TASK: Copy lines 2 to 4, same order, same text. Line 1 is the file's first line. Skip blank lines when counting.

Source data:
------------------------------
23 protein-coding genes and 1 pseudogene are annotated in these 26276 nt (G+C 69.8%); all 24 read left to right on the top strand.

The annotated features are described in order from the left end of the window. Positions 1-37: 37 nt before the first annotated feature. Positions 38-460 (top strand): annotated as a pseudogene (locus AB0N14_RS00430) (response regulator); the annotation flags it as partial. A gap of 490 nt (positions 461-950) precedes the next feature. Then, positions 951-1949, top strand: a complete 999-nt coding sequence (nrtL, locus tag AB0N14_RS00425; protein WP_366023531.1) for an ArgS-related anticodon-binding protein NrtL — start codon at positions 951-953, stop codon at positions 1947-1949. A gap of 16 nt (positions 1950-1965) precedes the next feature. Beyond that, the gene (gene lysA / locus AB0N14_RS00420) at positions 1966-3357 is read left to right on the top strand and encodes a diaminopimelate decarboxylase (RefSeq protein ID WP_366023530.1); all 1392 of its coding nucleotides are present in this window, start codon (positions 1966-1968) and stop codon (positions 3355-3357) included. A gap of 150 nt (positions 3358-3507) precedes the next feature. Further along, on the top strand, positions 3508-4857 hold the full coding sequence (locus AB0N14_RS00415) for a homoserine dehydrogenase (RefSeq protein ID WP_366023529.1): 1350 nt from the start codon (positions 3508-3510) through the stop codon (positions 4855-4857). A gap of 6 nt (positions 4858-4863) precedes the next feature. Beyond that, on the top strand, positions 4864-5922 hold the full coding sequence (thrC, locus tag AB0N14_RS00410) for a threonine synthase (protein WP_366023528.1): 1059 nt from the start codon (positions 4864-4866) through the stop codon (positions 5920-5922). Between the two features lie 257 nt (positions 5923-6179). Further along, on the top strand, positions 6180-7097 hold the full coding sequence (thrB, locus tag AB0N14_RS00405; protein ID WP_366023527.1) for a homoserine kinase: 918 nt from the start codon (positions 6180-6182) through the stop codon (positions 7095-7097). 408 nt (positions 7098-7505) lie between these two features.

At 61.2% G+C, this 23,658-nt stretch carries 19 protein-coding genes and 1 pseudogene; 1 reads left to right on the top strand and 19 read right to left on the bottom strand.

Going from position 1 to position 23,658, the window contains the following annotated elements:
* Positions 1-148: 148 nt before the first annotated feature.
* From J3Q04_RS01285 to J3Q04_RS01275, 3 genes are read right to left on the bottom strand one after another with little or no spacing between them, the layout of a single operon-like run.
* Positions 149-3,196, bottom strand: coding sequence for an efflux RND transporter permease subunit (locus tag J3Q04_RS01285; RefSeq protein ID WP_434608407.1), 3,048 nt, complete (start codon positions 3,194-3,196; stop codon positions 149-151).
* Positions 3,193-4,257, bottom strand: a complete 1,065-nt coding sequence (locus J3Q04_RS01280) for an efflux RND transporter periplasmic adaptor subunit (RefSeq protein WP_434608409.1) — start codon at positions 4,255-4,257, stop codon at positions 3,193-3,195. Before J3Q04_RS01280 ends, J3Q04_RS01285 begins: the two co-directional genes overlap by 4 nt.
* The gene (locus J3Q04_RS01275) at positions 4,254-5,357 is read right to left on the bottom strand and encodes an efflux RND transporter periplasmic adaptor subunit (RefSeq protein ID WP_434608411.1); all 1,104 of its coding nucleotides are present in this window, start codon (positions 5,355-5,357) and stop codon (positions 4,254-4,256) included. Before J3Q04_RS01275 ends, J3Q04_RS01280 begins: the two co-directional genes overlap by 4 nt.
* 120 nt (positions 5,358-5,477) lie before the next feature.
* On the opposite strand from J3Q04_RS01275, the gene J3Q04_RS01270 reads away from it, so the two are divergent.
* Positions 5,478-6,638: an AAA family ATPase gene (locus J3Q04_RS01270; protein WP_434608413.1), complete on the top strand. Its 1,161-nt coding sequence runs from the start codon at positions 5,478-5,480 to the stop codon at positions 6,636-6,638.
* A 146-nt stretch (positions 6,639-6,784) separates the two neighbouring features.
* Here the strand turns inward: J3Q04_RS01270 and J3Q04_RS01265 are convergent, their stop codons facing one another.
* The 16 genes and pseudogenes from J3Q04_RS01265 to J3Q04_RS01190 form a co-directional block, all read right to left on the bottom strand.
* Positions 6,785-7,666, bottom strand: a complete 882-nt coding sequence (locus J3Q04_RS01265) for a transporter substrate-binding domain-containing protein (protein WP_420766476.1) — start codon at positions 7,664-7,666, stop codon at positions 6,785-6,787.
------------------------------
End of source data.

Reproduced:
The annotated features are described in order from the left end of the window. Positions 1-37: 37 nt before the first annotated feature. Positions 38-460 (top strand): annotated as a pseudogene (locus AB0N14_RS00430) (response regulator); the annotation flags it as partial. A gap of 490 nt (positions 461-950) precedes the next feature. Then, positions 951-1949, top strand: a complete 999-nt coding sequence (nrtL, locus tag AB0N14_RS00425; protein WP_366023531.1) for an ArgS-related anticodon-binding protein NrtL — start codon at positions 951-953, stop codon at positions 1947-1949. A gap of 16 nt (positions 1950-1965) precedes the next feature. Beyond that, the gene (gene lysA / locus AB0N14_RS00420) at positions 1966-3357 is read left to right on the top strand and encodes a diaminopimelate decarboxylase (RefSeq protein ID WP_366023530.1); all 1392 of its coding nucleotides are present in this window, start codon (positions 1966-1968) and stop codon (positions 3355-3357) included. A gap of 150 nt (positions 3358-3507) precedes the next feature. Further along, on the top strand, positions 3508-4857 hold the full coding sequence (locus AB0N14_RS00415) for a homoserine dehydrogenase (RefSeq protein ID WP_366023529.1): 1350 nt from the start codon (positions 3508-3510) through the stop codon (positions 4855-4857). A gap of 6 nt (positions 4858-4863) precedes the next feature. Beyond that, on the top strand, positions 4864-5922 hold the full coding sequence (thrC, locus tag AB0N14_RS00410) for a threonine synthase (protein WP_366023528.1): 1059 nt from the start codon (positions 4864-4866) through the stop codon (positions 5920-5922). Between the two features lie 257 nt (positions 5923-6179). Further along, on the top strand, positions 6180-7097 hold the full coding sequence (thrB, locus tag AB0N14_RS00405; protein ID WP_366023527.1) for a homoserine kinase: 918 nt from the start codon (positions 6180-6182) through the stop codon (positions 7095-7097). 408 nt (positions 7098-7505) lie between these two features.

At 61.2% G+C, this 23,658-nt stretch carries 19 protein-coding genes and 1 pseudogene; 1 reads left to right on the top strand and 19 read right to left on the bottom strand.

Going from position 1 to position 23,658, the window contains the following annotated elements: